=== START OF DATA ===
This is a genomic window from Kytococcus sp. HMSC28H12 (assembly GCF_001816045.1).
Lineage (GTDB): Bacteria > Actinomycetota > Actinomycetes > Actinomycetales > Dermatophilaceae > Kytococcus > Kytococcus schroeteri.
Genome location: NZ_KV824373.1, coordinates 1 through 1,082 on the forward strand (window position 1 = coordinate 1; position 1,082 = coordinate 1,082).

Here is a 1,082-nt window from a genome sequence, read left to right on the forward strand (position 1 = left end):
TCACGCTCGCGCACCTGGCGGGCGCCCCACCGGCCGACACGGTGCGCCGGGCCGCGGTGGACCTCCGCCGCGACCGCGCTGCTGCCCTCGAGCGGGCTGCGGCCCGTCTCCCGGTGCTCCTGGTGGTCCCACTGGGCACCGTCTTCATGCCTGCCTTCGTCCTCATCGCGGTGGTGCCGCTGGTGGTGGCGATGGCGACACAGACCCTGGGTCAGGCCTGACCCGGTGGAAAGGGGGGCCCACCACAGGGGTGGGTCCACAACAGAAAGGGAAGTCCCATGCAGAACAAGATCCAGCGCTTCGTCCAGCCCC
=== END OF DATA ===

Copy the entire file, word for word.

This is a genomic window from Kytococcus sp. HMSC28H12 (assembly GCF_001816045.1).
Lineage (GTDB): Bacteria > Actinomycetota > Actinomycetes > Actinomycetales > Dermatophilaceae > Kytococcus > Kytococcus schroeteri.
Genome location: NZ_KV824373.1, coordinates 1 through 1,082 on the forward strand (window position 1 = coordinate 1; position 1,082 = coordinate 1,082).

Here is a 1,082-nt window from a genome sequence, read left to right on the forward strand (position 1 = left end):
TCACGCTCGCGCACCTGGCGGGCGCCCCACCGGCCGACACGGTGCGCCGGGCCGCGGTGGACCTCCGCCGCGACCGCGCTGCTGCCCTCGAGCGGGCTGCGGCCCGTCTCCCGGTGCTCCTGGTGGTCCCACTGGGCACCGTCTTCATGCCTGCCTTCGTCCTCATCGCGGTGGTGCCGCTGGTGGTGGCGATGGCGACACAGACCCTGGGTCAGGCCTGACCCGGTGGAAAGGGGGGCCCACCACAGGGGTGGGTCCACAACAGAAAGGGAAGTCCCATGCAGAACAAGATCCAGCGCTTCGTCCAGCCCC